Nigel Collett’s A Death in Hong Kong: The MacLennan Case of 1980 and the Suppression of a Scandal has won the 2017 Royal Asiatic Society Hong Kong History Book Prize. There will be an announcement and book talk at the Asia Society in Hong Kong on 12 March 2018 beginning at 6:30.
The Hong Kong History Book Prize is a new award for an unpublished manuscript. Sponsored by the Sir Lindsay and Lady May Ride Memorial Fund and administered by the Asian Review of Books, the Prize has the short-term objective to source new volumes for publication in the Royal Asiatic Society Hong Kong Studies series on the history of Hong Kong and the Pearl River Delta, and the longer-term objective of inspiring writers to turn their attention to the region.
A Death in Hong Kong is a newly-researched recounting of the death of John MacLennan, a gay policeman in late-colonial Hong Kong.
In January 1980 a young police officer named John MacLennan committed suicide in his Ho Man Tin flat. His death came mere hours before he was to be arrested for committing homosexual acts still, at that point, illegal in Hong Kong. But this was more than the desperate act of a young man, ashamed and afraid; both his death and the subsequent investigation were a smokescreen for a scandal that went to the heart of the establishment.
MacLennan came to Hong Kong from Scotland during a time of social unrest and corruption scandals, a time when the triads still took their cut, and when homosexuality and paedophilia were considered interchangeable and both offered easy targets for blackmail. The governorship of Sir Murray MacLehose was to be a time of reform and progress, but with that remit came the determination of many to suppress scandals and silence those who stirred up trouble. Both the life and death of John MacLennan seemed to many of those in power to threaten the stability of one of Britain’s last colonies.
One of the Prize judges, Mark O’Neill, said of the book: “Nigel Collett is to be congratulated for the meticulous detail of his research which covers every aspect of this complicated case. He also explains well the social, moral and historical background that greatly contributed to John MacLennan’s death. This is a comprehensive account of a page of Hong Kong’s history.”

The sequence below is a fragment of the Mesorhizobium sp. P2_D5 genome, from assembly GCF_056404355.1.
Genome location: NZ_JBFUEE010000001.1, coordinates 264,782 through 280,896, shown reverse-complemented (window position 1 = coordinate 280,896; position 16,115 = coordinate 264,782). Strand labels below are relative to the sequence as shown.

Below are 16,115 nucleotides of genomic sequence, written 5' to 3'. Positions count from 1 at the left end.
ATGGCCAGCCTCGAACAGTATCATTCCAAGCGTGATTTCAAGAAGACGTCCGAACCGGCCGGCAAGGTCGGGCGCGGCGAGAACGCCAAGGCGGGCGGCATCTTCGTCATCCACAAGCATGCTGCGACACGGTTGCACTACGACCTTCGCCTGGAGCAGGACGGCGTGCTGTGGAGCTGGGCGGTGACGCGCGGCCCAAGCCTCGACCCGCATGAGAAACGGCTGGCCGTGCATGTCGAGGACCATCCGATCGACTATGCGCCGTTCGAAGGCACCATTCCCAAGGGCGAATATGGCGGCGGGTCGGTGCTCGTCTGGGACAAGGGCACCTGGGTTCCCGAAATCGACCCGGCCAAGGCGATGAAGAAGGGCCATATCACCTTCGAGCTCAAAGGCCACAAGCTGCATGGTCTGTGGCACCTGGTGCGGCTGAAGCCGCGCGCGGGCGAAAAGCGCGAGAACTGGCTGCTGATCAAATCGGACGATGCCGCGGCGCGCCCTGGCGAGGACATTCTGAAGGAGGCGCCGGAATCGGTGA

Book critic Kate Whitehead wrote in the South China Morning Post: “Nigel Collett’s thoroughly researched and sensitive book is the last word on the MacLennan affair. Not only does he cover it in painstaking detail, following leads and explaining the many inconsistencies in the case, but he also puts MacLennan’s suicide in its social and historical context, and places it against a much bigger scandal that was brushed under the carpet.”
Award-winner Nigel Collett is a biographer and the author of Firelight of a Different Colour: The Life and Times of Leslie Cheung Kwok-wing (Signal 8 Press, 2014) and the definitive biography on the brigadier-general who perpetrated the Jallianwala Bagh massacre: The Butcher of Amritsar: General Reginald Dyer (Bloomsbury Academic, 2006). Collett is a former lieutenant-colonel in the British forces in Hong Kong and Brunei and a thirty-year Hong Kong resident. He earned his bachelor of arts in modern history at St Peter’s College, Oxford and a master of arts in biography from the University of Buckingham.